Undoing this system may require the left to adopt its tactics. An obvious barrier is that organizations promoting a more progressive American foreign policy are located almost entirely in the District of Columbia and New York. Moreover, these organizations lack the resources to spread geographically to touch most congressional districts, or to offer campaign contribution to challenge defense contractors or pro-war candidates. 

That said, the central challenge for anti-militarists is not that we are unable to remedy the disparity in resources and the political influence of the militarists, it’s that we forget we’re leftists. As Alexandria Ocasio-Cortez’s campaign demonstrates, the left is effective by courting the same people it aims to serve – not corporations, but actual people. Progressive power originates in these relationships regardless of whether the person ultimately chooses to express themselves politically by voting or by making a small donation.

Ocasio-Cortez’s primary challenger, Joe Crowley, relied on a rolodex of campaign financiers that featured most of the major defense contractors – and still lost.  Unlike defense contractors, the left is people-centric and organic, and its success does not depend upon the plunder of the United States Treasury by way of lobbying the Congress.

Undoing the defense industry’s grasp on the intersection of the foreign and domestic requires constructing and popularizing an alternate definition of security.  Policies enacted in the name of ‘national security’ are tacitly exempted from normal political considerations of cost, transparency, accountability, return on investment, and human rights. In order to build a grassroots coalition to challenge these faults, two points bear stress to reveal the stake that other progressive grassroots movements have in U.S. foreign and national security policy.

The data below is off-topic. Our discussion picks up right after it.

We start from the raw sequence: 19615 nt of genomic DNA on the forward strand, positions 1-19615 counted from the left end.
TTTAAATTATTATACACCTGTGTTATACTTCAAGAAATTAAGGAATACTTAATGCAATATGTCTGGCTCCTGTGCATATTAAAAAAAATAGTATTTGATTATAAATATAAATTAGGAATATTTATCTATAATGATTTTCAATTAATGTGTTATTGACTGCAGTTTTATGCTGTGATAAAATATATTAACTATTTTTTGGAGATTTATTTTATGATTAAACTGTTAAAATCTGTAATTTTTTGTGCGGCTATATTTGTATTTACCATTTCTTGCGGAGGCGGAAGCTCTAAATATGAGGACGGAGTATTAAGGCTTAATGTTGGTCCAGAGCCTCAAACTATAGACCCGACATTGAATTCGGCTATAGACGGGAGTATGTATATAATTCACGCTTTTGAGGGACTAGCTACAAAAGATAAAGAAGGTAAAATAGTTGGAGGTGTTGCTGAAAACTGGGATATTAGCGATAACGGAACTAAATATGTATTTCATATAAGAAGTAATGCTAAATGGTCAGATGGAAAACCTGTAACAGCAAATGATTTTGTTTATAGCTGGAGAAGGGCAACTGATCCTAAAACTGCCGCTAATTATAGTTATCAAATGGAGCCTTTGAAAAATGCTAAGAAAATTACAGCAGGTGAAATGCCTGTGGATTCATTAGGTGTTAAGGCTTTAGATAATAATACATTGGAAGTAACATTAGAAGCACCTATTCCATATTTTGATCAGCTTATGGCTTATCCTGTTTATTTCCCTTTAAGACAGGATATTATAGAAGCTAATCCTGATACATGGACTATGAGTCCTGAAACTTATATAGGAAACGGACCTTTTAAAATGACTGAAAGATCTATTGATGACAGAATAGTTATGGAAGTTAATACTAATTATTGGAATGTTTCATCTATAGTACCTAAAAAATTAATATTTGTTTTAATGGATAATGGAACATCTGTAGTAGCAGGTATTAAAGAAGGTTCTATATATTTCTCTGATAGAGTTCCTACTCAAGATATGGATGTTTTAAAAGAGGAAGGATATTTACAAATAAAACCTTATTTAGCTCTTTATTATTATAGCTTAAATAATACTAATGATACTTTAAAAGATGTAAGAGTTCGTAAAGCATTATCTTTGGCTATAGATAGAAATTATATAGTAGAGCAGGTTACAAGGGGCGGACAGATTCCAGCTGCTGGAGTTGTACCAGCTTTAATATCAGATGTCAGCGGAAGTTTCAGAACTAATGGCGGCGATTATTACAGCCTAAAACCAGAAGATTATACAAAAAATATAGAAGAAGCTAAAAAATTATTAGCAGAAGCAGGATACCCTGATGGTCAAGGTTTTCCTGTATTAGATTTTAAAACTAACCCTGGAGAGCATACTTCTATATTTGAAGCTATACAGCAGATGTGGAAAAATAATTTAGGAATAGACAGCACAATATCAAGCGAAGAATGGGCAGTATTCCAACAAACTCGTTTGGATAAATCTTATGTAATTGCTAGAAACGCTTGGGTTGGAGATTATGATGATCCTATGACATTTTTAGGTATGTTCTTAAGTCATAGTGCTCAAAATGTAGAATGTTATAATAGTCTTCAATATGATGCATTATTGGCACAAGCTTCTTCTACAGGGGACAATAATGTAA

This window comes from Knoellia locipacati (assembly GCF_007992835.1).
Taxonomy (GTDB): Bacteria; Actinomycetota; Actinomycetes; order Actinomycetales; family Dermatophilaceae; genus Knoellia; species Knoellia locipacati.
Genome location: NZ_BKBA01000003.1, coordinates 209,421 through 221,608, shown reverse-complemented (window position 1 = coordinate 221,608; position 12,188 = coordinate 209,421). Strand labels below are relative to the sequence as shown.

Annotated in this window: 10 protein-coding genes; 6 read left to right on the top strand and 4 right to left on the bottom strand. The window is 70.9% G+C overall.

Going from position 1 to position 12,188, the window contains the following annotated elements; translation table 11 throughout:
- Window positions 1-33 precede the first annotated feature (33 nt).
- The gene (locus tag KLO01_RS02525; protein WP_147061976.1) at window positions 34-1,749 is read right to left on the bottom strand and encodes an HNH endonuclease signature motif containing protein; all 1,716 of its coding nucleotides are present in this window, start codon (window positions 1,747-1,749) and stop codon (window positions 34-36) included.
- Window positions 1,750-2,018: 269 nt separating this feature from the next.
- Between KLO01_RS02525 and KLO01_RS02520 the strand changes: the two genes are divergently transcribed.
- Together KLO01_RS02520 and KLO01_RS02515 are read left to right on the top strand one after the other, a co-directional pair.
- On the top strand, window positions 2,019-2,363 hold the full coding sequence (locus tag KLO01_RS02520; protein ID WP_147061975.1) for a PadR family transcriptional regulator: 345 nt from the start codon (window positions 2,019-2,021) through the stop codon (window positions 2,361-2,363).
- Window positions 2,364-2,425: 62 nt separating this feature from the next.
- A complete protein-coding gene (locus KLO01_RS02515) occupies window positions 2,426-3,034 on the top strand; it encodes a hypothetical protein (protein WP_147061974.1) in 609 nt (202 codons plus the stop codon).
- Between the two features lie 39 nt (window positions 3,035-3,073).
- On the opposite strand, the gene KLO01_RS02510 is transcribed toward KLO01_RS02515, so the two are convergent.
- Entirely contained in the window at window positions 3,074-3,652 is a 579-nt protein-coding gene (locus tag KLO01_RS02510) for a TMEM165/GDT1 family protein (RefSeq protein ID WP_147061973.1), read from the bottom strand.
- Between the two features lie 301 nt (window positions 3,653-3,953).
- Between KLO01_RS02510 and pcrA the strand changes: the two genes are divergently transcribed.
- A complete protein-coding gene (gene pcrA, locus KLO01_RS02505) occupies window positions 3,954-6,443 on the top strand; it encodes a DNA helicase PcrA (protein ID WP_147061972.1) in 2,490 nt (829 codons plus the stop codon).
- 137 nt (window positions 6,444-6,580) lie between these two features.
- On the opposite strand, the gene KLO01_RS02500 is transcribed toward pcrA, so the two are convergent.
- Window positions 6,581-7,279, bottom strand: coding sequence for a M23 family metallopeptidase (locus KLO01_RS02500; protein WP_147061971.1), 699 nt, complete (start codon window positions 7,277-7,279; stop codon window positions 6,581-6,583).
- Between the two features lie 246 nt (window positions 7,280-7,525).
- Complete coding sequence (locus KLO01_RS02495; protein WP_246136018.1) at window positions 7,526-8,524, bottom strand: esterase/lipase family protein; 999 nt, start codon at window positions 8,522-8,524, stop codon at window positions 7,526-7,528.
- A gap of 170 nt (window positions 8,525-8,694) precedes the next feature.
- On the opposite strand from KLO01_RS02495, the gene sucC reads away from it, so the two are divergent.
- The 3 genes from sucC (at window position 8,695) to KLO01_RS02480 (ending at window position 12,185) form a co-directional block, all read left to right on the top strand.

The first method is revealing that national security spending comes at the expense of social spending.  A plethora of grassroots movements and organizations operate in support of some version of universal health care, free education, or initiatives to combat climate change. In the most basic level, these projects are financially compromised given that military spending consumes more than half of U.S. taxpayer discretionary spending.

Furthermore, military spending contributes to the rising national debt, which provides rhetorical cover for challenges to social programs. The deficit is implicitly invoked any time the Left’s desired social projects are subjected to a “How will you pay for it?” line of questioning. National security spending is exempt from this consideration, despite the more real and urgent insecurity produced by lack of healthcare and climate change. Progressive actors must understand this connection. They need not change their organizational priorities, but they must recognize the barrier national security creates to realizing the more livable society they are seeking to create.

The second method is to demonstrate how projecting militarism abroad inevitably circles back to the homeland. This step is less obvious than the first, which was raised most famously in President Eisenhower’s farewell address, and in the “guns vs. butter” paradigm featured in most introductory economics textbooks.